I couldn’t help feeling on edge as we rode into battle the next day.

Everyone was surprisingly exhausted, and the death toll was hanging in the air like a suffocating fog.

I kept my eyes glued to the council and, when I could spot his head of snow-white hair, Charon.

I was still in disbelief about what Athena had said, but I had to admit she made a good case. There was an information leak somewhere, and I had to find it before anything worse happened.

And that would mean keeping my drooping eyes peeled.

We were attacking over an open field. No possibility of another nasty surprise.

The drums sounded grim. The battle cry sounded angry, ravenous for retribution.

Lucifer led the charge, as usual. I had barely enough time to watch him gracefully swing his sword before I found myself in the clash.

I fought with both blades again, but I made no sound. No taunting, no laughing, no well-timed cries to stun the enemy.

It was hard without Omen. I’d been given Rocky as a replacement, but it was difficult getting used to a slower, heavier-built steed.

Even he looked something fierce with the helmet he was wearing, with a deadly-looking metal shaft for his horn to fit inside snugly.

As I cut a soldier open with an x-shaped motion he gored one approaching from the other side, still maintaining a steady speed.

He had his perks.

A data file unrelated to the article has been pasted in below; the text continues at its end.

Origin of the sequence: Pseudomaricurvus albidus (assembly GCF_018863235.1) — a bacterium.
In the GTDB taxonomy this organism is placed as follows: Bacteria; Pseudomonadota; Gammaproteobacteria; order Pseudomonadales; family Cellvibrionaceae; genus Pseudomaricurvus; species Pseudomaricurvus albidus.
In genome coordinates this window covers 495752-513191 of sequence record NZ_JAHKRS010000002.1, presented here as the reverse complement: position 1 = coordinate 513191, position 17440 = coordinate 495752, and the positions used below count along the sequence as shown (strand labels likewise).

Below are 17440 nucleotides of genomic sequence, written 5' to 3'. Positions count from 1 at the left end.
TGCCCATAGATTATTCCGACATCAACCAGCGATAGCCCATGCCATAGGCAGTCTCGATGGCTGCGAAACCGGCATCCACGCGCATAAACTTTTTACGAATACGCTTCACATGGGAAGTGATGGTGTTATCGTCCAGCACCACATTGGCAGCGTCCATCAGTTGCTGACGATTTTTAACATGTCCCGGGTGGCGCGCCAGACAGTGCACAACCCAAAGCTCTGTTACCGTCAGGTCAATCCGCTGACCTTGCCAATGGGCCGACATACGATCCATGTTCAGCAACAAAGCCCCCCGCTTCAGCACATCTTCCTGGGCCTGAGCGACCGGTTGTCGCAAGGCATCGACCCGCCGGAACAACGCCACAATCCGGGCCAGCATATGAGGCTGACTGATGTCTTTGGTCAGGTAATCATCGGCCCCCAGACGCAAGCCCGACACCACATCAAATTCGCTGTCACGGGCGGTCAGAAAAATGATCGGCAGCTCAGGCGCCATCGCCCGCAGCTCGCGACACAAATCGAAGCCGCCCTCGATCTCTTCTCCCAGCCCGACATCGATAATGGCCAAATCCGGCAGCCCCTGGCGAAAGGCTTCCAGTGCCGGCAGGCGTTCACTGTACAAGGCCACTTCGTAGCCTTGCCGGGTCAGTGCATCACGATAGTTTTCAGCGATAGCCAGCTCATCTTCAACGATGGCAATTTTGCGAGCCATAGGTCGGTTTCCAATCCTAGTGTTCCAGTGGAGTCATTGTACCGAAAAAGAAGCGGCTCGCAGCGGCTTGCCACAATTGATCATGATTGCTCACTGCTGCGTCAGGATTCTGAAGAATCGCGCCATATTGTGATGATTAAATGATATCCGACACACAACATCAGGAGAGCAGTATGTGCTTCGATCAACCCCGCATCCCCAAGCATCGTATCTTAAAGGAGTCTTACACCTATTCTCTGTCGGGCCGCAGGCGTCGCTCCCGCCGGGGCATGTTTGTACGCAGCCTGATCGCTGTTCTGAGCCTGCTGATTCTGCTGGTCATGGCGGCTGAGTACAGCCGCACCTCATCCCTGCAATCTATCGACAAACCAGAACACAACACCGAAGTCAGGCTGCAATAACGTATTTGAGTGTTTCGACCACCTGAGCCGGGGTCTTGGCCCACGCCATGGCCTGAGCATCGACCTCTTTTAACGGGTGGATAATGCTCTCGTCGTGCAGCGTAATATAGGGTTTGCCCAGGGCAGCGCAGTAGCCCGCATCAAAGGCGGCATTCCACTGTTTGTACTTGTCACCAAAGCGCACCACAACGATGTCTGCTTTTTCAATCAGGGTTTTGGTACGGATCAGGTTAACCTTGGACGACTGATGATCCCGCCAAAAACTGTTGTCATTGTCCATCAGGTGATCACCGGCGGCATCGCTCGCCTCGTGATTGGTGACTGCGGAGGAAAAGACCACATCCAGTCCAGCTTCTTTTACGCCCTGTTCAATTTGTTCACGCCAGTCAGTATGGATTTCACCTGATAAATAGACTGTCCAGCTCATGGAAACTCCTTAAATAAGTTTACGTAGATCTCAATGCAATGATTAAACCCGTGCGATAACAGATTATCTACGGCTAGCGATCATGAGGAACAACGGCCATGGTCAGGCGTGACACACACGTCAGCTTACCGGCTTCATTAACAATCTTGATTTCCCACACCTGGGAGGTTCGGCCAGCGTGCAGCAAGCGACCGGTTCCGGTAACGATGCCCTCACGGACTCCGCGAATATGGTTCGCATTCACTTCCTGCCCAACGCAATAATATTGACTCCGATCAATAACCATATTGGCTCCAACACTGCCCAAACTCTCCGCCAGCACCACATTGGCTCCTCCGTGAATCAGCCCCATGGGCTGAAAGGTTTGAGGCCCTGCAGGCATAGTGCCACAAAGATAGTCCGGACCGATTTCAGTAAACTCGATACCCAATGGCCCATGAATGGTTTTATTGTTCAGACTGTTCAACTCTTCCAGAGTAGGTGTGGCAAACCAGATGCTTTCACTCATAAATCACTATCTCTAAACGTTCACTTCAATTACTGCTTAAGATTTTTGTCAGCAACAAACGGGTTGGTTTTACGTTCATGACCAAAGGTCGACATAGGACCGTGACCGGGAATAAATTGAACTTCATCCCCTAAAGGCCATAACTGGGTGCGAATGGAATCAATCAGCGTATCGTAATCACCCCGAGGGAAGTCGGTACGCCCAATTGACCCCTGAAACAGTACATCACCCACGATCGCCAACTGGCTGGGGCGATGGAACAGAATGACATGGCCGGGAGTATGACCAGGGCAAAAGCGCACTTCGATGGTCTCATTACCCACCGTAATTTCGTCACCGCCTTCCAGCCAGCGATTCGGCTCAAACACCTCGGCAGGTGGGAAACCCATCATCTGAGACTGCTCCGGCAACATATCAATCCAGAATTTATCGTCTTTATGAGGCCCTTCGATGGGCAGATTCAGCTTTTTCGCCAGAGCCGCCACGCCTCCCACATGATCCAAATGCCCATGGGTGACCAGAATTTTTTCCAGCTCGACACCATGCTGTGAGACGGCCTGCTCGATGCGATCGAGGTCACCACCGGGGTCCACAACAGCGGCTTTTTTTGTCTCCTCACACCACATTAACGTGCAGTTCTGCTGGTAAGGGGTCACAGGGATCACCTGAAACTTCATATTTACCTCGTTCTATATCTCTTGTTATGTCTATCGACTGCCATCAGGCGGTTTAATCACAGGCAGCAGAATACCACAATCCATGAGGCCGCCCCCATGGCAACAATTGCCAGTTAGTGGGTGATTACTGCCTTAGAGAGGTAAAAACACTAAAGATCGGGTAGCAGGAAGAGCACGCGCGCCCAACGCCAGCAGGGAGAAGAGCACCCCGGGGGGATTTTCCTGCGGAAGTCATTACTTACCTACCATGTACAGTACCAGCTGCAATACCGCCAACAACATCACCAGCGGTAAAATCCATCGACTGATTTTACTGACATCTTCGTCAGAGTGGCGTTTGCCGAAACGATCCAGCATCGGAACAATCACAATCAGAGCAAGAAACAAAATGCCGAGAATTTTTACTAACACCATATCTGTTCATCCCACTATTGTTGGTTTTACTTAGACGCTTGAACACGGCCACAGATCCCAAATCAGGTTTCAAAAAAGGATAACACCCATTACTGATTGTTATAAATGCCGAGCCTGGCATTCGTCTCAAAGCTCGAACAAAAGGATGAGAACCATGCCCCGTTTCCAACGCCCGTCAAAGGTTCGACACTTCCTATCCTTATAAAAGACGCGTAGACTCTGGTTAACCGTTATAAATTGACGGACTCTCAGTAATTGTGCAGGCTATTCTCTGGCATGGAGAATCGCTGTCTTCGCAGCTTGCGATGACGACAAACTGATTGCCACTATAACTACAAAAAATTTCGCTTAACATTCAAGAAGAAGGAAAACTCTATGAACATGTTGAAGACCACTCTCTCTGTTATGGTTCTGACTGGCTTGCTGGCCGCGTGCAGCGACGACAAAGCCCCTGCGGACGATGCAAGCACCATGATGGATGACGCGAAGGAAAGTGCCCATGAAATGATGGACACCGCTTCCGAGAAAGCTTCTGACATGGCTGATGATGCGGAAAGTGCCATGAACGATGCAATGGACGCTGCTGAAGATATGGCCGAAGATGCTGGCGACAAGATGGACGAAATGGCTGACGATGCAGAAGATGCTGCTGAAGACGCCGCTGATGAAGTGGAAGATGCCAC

The fighting was a blur, as usual. In a matter of hours both sides had retreated and we warily made our mercy rounds.

I had just been putting in the eye drops, walking and blinking in the hopes of getting them to work faster, when I heard the noise.


I turned, making a face, but before I could credit it to my imagination I heard it again.


The drops started to kick in and what I had assumed to be a corpse looked like it was the source of the sound.

I drew my sword and walked towards it, but the soldier’s head moved and his grey eyes pleaded with me.


One of his legs had been taken off entirely, and his left arm was hanging on by a flap of skin. He was caked so thoroughly in his own blood that he was almost impossible to discern from the dead.

“Wadr, wadr.” He repeated, as if he was afraid I hadn’t heard him.

I reached into Rocky’s saddlebag and pulled out a canteen, raising it in question.

His eyes followed the bottle, and his head moved in a tiny nod.

I opened it and knelt beside him, holding my breath as the stench of the battlefield rose up to meet me.

He took the water down in gulps as I held the bottle for him, until he stopped, nodding as if to signal it was enough.

“Lo…ket.” He forced out, shuddering with the effort.

Somehow, despite the grime and crimson coating him, I managed to find a chain around his neck and carefully opened the clasp, trying to put it as delicately as I could into his good hand.

He was still looking at me expectantly, his expression glazed over with pain.

I opened the locket, and I tried to keep myself from looking inside.

But I did.

From one of its halves a young woman smiled shyly at me, and in the other was reflected my empty expression.

I looked up at the soldier, but he was gone.

I put the locket back in his hand and closed his fingers around it, standing and, with a considerable amount of difficulty, tearing my eyes away from the mangled young Purgatorian.

Rocky didn’t say anything as I finished up, and the ride back to our camp was a quiet one.

The End

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